A boy being raised by an abusive brother conjures a witch. Patchily-effective horror that doesn’t quite pull together its supernatural and abuse drama strands. Nevertheless, it looks good, maximises its resources, and has an effective central child performance. Plus the great Dan Hedaya pops up in support.
An isolated rural home-schooled teen discovers she is from a line of witches. Smart, austere Catskills-set horror that looks good, is well-contained, and riffs engagingly on Carrie in doing so. An impressive, minimalist feature: recommended.
A vlogging couple explores a submerged supposedly-haunted house. Technically proficient but dumb-as-wet-rocks underwater jumpscare horror flick (with found footage and real-time elements), that’s wholly uncertain what to do with its premise. Mercifully brief and good-looking, though.
1981: the Warrens investigate a killer who may be the victim of a curse. After a fun exorcism opening, the movie settles into something more procedural than previous episodes of the now-convoluted horror-lite franchise. Fans will know what to expect: Wilson and Farmiga anchor matters with their usual class.
A troubled young man watching over a body is beset by a demon seeking a new victim. Interesting and effective small-scale horror film, drawing on Orthodox Jewish customs and community. The third act is weaker than what’s come before, but by then the movie’s more than earned your attention.
After a train heist goes unexpectedly awry, outlaws find themselves pitched against supernatural forces. Fun little Western/horror hybrid that’s basically From Dusk Till Dawn with witches and horses. A strong cast of character actors helps, as does interesting detail and a couple of weird gross-out moments.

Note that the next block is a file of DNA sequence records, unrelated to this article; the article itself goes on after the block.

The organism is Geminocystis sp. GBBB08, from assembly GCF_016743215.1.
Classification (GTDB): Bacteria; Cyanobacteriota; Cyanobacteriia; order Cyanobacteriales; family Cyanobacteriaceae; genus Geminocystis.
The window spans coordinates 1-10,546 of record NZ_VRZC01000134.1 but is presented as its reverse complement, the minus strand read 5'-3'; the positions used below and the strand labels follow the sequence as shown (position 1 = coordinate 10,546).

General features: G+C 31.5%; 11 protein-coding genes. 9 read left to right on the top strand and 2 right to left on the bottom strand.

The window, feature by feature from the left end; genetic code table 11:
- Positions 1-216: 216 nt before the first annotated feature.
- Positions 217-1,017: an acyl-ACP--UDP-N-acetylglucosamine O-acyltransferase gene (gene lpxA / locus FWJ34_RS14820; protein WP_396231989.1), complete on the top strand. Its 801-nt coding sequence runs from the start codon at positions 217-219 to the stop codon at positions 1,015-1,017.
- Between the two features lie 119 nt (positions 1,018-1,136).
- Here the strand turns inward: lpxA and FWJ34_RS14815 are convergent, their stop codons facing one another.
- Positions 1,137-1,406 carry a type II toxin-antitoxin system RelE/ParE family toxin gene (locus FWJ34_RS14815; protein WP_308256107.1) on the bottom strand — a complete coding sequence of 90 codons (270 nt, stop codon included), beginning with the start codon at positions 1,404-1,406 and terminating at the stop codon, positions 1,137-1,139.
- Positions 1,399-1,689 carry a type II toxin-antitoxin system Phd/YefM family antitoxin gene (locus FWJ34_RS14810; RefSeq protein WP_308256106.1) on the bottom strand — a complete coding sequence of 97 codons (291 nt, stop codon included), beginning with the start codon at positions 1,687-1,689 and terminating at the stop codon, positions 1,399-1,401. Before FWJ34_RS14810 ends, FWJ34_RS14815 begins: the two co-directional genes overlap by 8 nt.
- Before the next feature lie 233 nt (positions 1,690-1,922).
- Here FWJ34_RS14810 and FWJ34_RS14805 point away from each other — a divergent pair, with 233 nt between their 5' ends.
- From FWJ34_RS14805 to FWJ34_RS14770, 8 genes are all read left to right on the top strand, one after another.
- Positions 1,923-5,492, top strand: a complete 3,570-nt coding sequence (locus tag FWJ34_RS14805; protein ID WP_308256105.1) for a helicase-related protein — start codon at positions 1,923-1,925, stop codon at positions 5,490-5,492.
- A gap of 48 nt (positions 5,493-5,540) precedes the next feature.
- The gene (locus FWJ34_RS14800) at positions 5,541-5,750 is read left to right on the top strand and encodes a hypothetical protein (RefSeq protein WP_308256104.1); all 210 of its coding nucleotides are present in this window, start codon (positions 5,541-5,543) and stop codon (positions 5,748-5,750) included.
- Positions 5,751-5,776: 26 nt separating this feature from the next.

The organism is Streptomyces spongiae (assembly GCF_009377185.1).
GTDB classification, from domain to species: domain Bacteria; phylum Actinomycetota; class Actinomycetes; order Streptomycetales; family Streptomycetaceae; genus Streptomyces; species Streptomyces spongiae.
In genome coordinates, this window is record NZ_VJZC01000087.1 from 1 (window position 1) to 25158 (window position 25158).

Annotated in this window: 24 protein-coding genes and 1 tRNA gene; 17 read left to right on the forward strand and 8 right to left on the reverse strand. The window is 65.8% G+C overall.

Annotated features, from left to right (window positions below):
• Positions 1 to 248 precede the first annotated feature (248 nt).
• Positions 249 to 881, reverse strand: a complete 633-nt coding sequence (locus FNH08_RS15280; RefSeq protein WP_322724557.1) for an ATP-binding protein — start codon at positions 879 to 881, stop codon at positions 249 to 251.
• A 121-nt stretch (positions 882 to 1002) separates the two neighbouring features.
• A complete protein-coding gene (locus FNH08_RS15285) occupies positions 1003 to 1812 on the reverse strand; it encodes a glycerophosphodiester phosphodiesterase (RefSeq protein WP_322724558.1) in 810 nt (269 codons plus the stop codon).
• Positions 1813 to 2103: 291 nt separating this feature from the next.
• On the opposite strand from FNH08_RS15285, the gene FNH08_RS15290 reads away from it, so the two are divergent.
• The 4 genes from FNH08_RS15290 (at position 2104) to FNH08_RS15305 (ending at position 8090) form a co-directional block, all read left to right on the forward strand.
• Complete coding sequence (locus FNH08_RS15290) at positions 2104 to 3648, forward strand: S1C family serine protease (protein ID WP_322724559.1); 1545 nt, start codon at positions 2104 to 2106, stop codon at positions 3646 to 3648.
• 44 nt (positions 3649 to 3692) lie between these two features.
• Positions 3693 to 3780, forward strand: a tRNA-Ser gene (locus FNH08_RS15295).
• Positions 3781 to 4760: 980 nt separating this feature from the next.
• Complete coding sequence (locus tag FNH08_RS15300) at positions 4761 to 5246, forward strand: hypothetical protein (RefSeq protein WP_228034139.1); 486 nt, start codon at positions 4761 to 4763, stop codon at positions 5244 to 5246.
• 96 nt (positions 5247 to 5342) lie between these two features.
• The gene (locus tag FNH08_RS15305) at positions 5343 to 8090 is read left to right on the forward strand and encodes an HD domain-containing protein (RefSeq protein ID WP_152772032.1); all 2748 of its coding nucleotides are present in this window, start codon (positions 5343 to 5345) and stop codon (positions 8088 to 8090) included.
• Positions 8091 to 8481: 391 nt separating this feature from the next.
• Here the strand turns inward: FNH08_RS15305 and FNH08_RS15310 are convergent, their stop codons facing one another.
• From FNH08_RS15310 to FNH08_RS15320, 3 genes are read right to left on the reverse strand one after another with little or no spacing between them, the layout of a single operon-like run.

A young teacher takes a first job as a governess to two wealthy orphans: she comes to believe their stately home is haunted. Good-looking but otherwise rote version of MR James’ The Turn of the Screw. A few well-executed jumpscares aside, there’s nothing special here, alas.
A bereaved young man finds his luck has changed for the better, but at a cost. Patchy The Monkey’s Paw variant, its magpie script lifting business from all over including, oddly, The Omen. Some of it works, but we’ve seen this done more confidently before. Old hands Lin Shaye and Tony Todd help though.
Three friends accidentally conjure a priapic demon. Fun loose adaptation of the John Updike novel, offering four meaty roles for enthusiastic players. Nicholson is controlled, all are having fine time, and Miller’s direction is elegant throughout. A good job done all around.
A group of students attempt a ritual in a supposedly haunted house; a cop investigates the aftermath. Generally-solid reworking of familiar material (including nods to The Blair Witch Project) helped no end by good playing from reliable hands like Maria Bello and Frank Grillo. No real surprises, but decent enough for fans of the genre.